In trying to understand ourselves, people have worked out different ways to analyze aspects of the human person. Are we spirit-soul-body or mind-emotions? Is it body-and-intellect, or heart vs. head? It’s too bad we have to be always chopped up into warring interests. God intended for us to be unified creatures, as the Holy Trinity is a Unity, but only by God’s grace can we begin to know some of that intended wholeness.
What is the heart? Surely it’s not just the emotions, as many moderns seem to think. The Orthodox Church understands the heart very differently and more deeply than this. The Greek word nous, the fathers tell us, is not easily translated into English. But some current writers have been able to get through my dullness and give a little more clarity.
One of these is Fr. Stephen Freeman, and his recent blog post “Shopping for God” contains a lot of nourishment that will take me some time to soak up thoroughly. My title is a question posed at the end of his article written on Black Friday Eve.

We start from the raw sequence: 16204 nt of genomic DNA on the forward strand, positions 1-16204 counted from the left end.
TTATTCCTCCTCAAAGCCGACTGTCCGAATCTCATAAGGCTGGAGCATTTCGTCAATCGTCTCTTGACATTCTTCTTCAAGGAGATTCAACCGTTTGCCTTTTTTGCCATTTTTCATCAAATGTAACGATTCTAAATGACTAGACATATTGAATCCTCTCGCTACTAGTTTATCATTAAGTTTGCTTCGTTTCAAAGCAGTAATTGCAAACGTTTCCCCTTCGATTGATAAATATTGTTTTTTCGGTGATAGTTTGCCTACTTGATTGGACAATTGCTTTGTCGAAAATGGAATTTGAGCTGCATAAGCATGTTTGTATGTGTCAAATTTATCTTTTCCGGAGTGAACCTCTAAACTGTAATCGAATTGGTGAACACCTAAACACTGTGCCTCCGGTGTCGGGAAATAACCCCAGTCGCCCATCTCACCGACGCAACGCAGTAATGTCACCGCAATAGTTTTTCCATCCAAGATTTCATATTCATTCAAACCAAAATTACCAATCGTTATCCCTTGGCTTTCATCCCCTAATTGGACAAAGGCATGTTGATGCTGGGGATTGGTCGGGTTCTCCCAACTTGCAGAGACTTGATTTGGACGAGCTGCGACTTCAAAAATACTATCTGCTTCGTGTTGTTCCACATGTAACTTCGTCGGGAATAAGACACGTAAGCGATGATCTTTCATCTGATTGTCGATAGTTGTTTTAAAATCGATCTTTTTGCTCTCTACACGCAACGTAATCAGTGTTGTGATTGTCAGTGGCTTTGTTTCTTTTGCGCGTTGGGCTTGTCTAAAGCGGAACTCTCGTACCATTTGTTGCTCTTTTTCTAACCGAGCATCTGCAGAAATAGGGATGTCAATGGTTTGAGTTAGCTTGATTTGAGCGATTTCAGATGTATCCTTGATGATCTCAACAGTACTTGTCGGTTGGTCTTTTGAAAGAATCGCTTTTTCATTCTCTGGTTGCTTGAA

I haven’t finished my Christmas shopping, but even when I come to the end of that I know there will be other anxiety-producing prompts to and from my false self, so I appreciate Fr. Stephen’s reminder of my inheritance in Christ, and His Kingdom within.
Here are some excerpts:
Shoppers desire beauty, acceptance, self-confidence, power, intelligence, pleasure, excitement, a host of intangible needs. They are not natural needs, but the passions of the spiritually disordered. Our unnatural existence is centered in the false self — the sense of identity generated within our memory, thoughts and emotions. It is burdened with uncertainty. Comparing, judging, measuring, revising are constant activities of the mind in its role of the false self.
Christ at the well
The human life was created to be centered in the heart, the spiritual seat of our existence. The heart is not subject to the passions, not driven by desire and necessity. It is not the same thing as the mind. It does not compare or judge, measure or spin tales of its own existence. It simply is. It is in the heart that we know God (truly know). Its aesthetic is true beauty, found within the most ordinary of objects as well as in the greatest efforts of man. The heart is content.